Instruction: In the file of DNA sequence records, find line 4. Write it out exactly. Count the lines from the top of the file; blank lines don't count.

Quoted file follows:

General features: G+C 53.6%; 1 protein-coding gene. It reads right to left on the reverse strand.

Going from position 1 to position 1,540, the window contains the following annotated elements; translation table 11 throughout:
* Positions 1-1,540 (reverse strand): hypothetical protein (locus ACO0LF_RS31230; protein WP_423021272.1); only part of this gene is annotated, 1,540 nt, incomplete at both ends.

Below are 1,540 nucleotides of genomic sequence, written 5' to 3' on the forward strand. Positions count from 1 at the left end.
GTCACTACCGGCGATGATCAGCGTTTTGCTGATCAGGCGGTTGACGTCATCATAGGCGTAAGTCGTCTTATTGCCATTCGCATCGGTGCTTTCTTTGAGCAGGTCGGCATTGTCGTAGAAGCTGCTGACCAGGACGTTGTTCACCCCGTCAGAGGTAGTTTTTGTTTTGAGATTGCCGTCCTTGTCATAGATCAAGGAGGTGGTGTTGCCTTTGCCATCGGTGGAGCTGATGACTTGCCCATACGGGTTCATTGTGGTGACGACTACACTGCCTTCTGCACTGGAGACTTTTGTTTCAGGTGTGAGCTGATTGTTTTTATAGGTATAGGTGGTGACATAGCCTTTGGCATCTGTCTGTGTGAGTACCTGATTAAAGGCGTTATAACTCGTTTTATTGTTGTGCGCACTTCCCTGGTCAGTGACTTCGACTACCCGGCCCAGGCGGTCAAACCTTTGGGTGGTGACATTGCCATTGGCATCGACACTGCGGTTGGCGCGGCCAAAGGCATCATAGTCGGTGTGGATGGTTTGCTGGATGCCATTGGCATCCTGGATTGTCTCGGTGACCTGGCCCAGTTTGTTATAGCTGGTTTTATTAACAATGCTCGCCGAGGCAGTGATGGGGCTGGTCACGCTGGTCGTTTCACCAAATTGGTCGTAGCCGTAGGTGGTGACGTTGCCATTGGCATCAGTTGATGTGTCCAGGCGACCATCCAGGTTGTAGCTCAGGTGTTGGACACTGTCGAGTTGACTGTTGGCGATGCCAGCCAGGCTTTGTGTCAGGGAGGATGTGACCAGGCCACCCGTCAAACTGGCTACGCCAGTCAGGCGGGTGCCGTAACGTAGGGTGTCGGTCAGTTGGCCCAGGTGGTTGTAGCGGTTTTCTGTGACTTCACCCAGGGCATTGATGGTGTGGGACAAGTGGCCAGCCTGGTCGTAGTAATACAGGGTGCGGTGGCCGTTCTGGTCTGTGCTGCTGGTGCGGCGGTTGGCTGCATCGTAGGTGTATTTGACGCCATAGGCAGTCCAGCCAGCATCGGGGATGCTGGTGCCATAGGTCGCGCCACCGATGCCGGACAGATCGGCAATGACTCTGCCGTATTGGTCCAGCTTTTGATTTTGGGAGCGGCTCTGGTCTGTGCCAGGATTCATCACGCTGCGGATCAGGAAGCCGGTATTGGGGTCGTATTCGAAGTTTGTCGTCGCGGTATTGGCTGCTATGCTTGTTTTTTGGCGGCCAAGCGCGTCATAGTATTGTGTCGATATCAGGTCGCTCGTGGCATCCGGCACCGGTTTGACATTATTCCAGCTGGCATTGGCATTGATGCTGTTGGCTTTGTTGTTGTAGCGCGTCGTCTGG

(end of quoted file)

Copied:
Below are 1,540 nucleotides of genomic sequence, written 5' to 3' on the forward strand. Positions count from 1 at the left end.